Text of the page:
Also in the Weekly this week, my Editor's Choice short review of The Red Show at Bridgette Mayer Gallery. Here's the link and below is the article with some pictures.
“The Red Show”
Through Dec. 23. Bridgette Mayer Gallery, 709 Walnut St. 215.413.8893.
Michael Manuel's Kyoto, stained glass and audio, from The Red Show.
”The Red Show” has more alizarin per square inch than any show in town, with the possible exception of “Tesoros,” the PMA’s roundup of colonial Latin American art. While “Tesoros” runneth over with blood-red hearts and flowing red robes, the Mayer show—commissioned new works by 13 gallery artists and one outsider—is mostly abstract.
Kate Davis Caldwell's painted Polaroids
By design or by serendipity, the show suggests the season’s festivities: bubbles and ribbons, ebullience, love and optimism.
Tim McFarlane, All that could be
Tim McFarlane’s big, bold All That Could Be—a monochromatic work in shades of pink and wine—continues the artist’s motif of overlapping ladders that suggest teeming masses of people. Contemplative like Rothko but more generous and community-spirited, this piece may have antiwar underpinnings. For me, the title nods to the Army’s old “Be All You Can Be” slogan, and the flow is tinged with blood.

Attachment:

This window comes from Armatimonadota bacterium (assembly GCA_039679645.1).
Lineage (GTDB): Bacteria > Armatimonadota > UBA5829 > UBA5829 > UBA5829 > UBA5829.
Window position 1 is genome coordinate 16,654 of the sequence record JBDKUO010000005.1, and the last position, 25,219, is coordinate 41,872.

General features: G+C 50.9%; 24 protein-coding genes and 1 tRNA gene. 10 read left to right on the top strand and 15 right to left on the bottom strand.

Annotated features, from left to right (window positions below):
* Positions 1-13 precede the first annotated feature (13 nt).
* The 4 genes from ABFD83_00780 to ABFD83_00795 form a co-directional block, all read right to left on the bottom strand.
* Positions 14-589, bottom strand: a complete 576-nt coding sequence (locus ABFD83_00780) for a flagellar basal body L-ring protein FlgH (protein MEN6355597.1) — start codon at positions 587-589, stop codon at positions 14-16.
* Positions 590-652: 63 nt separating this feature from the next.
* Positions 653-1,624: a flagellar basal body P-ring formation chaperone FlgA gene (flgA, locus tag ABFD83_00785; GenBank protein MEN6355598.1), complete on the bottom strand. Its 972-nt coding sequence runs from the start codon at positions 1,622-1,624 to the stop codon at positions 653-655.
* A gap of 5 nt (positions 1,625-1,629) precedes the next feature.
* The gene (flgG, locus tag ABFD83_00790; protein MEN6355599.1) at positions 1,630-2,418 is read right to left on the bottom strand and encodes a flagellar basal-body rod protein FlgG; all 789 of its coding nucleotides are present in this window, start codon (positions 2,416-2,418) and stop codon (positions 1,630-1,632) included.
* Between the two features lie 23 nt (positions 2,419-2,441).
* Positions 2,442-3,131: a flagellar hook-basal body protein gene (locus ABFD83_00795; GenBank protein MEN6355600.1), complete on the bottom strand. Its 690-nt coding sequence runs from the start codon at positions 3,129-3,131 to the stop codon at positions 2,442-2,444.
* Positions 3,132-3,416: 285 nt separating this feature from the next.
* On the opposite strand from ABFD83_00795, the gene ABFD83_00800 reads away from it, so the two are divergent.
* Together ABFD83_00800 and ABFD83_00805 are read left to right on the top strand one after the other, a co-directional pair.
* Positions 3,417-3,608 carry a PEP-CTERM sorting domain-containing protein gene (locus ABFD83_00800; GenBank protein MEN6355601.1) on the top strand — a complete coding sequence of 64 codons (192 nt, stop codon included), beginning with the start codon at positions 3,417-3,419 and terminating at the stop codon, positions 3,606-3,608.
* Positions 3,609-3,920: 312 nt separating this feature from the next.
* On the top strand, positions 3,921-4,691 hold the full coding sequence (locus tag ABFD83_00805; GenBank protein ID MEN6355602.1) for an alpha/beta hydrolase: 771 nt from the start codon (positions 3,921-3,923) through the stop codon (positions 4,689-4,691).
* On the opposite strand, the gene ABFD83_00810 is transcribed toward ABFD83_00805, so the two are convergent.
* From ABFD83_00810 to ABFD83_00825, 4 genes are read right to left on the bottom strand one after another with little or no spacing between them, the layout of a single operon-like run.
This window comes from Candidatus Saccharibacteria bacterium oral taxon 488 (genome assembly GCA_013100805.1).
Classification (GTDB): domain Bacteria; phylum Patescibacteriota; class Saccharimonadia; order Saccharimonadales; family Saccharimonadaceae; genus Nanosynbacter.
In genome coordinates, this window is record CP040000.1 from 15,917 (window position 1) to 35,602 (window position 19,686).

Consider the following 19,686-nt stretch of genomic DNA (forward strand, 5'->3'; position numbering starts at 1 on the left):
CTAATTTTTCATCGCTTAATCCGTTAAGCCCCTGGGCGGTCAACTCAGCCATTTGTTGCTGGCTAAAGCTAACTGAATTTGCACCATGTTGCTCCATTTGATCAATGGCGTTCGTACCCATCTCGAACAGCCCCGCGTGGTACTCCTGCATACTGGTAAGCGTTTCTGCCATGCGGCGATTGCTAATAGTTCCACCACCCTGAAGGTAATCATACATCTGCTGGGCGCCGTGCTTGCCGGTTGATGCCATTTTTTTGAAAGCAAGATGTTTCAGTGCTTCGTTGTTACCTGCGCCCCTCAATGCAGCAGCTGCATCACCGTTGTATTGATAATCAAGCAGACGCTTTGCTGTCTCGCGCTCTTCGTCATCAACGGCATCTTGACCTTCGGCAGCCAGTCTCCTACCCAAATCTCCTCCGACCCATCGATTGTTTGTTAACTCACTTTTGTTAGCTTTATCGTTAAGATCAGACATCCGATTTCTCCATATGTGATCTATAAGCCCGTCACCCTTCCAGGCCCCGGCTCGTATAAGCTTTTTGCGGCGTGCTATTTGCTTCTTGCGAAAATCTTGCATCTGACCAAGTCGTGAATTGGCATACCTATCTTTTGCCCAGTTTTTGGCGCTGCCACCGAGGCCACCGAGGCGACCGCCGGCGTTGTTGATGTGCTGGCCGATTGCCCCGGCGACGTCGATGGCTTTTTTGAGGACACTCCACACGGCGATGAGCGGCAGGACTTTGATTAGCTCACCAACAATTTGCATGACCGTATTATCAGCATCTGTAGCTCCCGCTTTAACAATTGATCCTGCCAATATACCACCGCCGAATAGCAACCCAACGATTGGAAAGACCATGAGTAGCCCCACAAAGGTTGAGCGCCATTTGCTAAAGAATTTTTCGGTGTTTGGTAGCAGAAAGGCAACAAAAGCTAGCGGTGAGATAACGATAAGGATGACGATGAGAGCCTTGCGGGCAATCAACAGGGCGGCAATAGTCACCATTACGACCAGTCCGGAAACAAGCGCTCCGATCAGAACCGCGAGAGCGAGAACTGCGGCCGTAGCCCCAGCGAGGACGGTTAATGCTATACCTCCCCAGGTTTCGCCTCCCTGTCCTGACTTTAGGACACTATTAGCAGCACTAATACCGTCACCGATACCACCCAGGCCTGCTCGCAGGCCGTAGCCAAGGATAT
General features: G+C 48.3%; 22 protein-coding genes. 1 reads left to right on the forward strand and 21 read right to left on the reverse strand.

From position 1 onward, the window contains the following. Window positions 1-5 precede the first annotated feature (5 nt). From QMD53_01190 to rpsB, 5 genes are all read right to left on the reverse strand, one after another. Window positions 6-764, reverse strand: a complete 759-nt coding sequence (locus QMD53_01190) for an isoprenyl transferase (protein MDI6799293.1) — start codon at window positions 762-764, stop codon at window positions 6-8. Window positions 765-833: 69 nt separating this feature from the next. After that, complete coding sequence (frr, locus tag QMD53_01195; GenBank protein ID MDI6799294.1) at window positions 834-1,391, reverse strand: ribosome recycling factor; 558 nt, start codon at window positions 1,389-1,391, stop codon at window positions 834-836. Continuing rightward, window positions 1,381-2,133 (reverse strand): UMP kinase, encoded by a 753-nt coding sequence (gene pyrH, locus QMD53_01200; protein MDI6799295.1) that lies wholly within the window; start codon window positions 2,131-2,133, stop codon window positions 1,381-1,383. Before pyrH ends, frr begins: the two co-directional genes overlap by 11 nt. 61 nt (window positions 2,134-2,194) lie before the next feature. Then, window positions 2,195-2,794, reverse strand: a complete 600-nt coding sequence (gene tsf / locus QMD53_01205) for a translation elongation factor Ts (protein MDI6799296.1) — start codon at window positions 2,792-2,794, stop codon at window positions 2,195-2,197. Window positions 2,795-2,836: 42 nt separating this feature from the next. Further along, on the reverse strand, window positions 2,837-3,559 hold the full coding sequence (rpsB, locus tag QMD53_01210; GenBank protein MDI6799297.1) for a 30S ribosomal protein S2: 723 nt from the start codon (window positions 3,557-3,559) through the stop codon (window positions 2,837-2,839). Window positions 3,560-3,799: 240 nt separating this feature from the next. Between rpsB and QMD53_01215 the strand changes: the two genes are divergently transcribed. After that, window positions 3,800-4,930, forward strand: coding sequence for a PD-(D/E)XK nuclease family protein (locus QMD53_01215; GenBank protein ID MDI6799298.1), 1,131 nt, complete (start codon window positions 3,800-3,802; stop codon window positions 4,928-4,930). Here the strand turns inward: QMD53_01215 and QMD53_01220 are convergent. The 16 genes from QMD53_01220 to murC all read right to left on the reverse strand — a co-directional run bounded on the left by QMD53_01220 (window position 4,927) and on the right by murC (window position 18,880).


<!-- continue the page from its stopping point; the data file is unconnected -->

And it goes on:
Neil Anderson, Red Dancer
Also notable in a solid show are Neil Anderson’s eye-popping Red Dancer and Charles Burwell’s Red Line With Three Figures. (Burwell is a new artist with the gallery.)
Charles Burwell, Red Line with Three Figures
Kate Davis Caldwell’s faux Polaroid paintings and Michael Manuel’s eco-themed stained glass with audio component by Clint Takeda are reminders of beauty’s fragility. Excellent show.